Disclaimer: this is not a proposal to change, rust, not even at the edition boundary. That's just me writing down some thoughts I've just had
Surprisingly, one of the most complex aspects of rust to support in an IDE is a module and import system. The crux of the problem is that, in IDE, you want to skip over as much code as possible, and, ideally, should be able to run name resolution on a single file without looking much into other files.
The ideal case here is Java: every file starts with a package directive, so each top-level item gets an unambiguous fully-qualifed name, and it is possible to compute the set of FQNs, contributed by a single file, by looking just at this file.
The Rust is just the opposite of that to get the set of items declared in a crate, you more or less have to process all crate's files and modules simultaneously.
The rust module system is more convenient for the user, for the following reasons:
- modules are tree-shape, and not flat
- fine-grained visibility is also tree-shaped
- reexports allow for building nice façades
The core bit that hurts here is that combination of glob-imports and reexports makes different modules depend on each other in a difficult to disentangle ways. A nice change here which might simplify things, without hurting expressiveness/ergonomics much is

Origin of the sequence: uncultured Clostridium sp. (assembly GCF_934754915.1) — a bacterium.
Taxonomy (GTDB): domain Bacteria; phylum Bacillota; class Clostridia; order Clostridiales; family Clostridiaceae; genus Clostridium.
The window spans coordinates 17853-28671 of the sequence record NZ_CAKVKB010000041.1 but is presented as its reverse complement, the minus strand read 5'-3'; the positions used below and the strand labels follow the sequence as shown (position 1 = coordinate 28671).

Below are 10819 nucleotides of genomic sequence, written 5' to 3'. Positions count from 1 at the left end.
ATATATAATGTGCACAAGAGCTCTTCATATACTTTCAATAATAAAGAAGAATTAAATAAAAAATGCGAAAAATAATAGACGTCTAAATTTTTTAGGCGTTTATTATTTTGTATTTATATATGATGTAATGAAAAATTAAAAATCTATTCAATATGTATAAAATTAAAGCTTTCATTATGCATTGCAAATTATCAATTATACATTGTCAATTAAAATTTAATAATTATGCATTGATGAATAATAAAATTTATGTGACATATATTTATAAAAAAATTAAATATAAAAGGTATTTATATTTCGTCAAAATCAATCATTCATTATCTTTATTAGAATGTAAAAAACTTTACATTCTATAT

First, to make palin
use items into usual imports, which don't declare new items themselves.
pub use items (which still act as-if redeclaring item at the given position).
With this setup, you mostly know the set of names that can be exported from module by just looking at the module's file.
Mostly, because macros can also declare top-level items, and you need expand them to figure this out... This might very well break, so some additional restrictions for top-level macros might be needed. Maybe it's just banning imports of top-level macros via
*? I don't know
Another thing which would help is an ability to build a module tree without expanding macros. An interesting (and probably ergonomic) way to achieve that is to require that module structure is fully inferred from the file system layout.